Stupid me... should have insisted on both sides... at 45K I'm smelling anitfreeze again... other side.
Don't know why this would be. They don't tend to overheat.
Bill Hale Loveland Co
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It's bum o.e.m. head gaskets. The aftermarket jobs used to fix our mighty Fartster the last time out are holding tight as a tick, and they were about half the price of the Suby parts.
My independent wrench tells me that the majority of Subies he's fixed with orig. parts have failed again, while he has yet to have a failure with the aftermarket gaskets.
Not long ago I met a chap who owns a car parts store socially and I brought up the topic of these new, modern and very expensive head gaskets. He started laughing immediately and admitted they were a major source of income for the aftermarket shops.
A couple of weeks ago I heard a news item reporting a huge recall by G.M. to address a problem they've been having for years with their head gaskets. Apparently a pending huge class action suit is threatening to be the largest hit to the company in many years. Internal documents indicate the company has been aware that their gaskets were unreliable for years and that they have failed to respond appropriately. Sound familiar?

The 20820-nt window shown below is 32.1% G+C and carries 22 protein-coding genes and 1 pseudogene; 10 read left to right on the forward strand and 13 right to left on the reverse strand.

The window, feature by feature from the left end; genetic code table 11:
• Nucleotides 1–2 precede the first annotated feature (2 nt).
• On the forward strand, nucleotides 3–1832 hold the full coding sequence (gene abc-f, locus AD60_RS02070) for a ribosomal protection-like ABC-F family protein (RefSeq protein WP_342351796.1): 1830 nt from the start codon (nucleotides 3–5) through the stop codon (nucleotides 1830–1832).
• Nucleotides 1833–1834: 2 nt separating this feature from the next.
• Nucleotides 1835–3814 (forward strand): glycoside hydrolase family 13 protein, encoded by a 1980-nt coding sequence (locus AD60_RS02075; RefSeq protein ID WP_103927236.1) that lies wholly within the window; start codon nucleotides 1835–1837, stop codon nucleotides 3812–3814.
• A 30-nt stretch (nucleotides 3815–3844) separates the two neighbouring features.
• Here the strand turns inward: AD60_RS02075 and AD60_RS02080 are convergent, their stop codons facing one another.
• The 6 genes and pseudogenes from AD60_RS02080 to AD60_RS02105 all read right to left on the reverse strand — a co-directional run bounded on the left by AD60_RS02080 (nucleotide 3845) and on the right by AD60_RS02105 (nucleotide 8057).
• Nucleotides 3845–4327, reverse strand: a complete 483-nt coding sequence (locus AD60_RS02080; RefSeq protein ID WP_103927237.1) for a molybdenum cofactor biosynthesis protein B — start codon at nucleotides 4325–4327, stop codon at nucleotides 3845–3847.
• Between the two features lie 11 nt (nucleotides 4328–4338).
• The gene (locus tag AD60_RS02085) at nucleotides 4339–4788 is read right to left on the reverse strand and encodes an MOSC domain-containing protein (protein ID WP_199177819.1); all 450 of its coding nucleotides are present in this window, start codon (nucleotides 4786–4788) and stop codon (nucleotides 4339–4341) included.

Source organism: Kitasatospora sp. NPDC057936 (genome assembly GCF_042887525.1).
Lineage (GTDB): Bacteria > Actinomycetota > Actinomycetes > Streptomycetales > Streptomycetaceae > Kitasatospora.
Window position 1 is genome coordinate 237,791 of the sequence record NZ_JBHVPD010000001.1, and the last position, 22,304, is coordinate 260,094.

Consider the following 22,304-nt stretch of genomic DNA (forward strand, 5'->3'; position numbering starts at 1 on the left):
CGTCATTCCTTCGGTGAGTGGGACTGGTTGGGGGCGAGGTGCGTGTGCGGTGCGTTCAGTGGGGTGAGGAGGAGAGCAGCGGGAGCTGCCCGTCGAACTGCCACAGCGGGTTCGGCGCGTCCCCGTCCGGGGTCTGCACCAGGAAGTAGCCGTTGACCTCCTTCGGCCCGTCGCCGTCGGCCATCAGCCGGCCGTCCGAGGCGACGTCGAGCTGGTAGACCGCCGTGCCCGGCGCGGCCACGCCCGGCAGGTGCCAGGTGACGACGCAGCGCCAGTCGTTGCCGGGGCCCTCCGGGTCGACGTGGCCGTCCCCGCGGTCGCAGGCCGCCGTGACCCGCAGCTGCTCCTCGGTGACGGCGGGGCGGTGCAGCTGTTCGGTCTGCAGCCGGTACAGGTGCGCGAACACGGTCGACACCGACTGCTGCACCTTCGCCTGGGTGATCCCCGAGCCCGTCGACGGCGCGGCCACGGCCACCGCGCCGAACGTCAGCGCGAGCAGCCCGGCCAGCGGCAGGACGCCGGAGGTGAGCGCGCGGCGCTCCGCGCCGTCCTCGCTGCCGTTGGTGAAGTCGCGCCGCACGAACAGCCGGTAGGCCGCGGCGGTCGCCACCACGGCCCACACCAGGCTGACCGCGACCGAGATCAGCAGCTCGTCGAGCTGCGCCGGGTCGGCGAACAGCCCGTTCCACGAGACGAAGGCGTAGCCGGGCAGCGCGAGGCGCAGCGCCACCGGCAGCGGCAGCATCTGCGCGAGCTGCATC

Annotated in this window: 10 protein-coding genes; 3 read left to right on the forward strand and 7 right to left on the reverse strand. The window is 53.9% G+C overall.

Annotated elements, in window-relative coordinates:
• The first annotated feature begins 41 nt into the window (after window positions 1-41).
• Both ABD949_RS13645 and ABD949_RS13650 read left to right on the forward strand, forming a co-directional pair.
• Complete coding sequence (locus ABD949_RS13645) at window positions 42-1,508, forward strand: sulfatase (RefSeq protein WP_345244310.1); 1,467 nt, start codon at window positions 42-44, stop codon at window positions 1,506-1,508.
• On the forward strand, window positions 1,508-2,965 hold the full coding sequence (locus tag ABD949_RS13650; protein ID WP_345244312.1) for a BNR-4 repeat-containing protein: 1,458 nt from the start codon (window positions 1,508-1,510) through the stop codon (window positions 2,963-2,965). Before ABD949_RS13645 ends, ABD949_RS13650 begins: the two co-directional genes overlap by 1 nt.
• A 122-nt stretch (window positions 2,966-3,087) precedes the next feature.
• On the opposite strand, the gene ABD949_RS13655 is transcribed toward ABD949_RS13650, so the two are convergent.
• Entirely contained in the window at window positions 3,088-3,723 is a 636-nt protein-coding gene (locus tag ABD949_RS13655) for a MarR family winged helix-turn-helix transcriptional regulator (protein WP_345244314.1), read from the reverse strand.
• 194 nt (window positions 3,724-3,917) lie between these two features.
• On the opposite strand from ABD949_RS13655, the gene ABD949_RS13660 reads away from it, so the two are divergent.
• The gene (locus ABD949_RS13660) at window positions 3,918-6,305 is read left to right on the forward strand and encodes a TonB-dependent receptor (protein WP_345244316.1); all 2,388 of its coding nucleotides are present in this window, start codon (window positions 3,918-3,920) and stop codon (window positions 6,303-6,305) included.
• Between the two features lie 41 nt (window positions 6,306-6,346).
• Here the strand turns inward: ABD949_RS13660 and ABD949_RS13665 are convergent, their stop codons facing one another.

KH

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Surely your mechanic meant to turn on the heater when the engine starts to overheat, not the AC. Opening the heater valve allows the coolant to circulate through the heater rad and to dump heat inside the cabin, thereby increasing the effective cooling capacity of the system enough to help the overheating motor. It's an old trick, commonly used by old Brit car enthusiasts. MGs, Minis etc. were notorious for heating up in weather warmer than their native land, so if one started to heat up when stuck in traffic we'd just pop the heater on for a few minutes, let the coolant circulate and watch the temp drop. Of course the driver and passenger get to their destination sweating like pigs, but they generally do get there.
Turning on the AC is just dumb. The last thing you want to do when you're overheating is add any sort of load to the running engine.
Your wrench sounds like a knothead. Yes, some Subies have head gasket troubles but they need not be fatal.
KH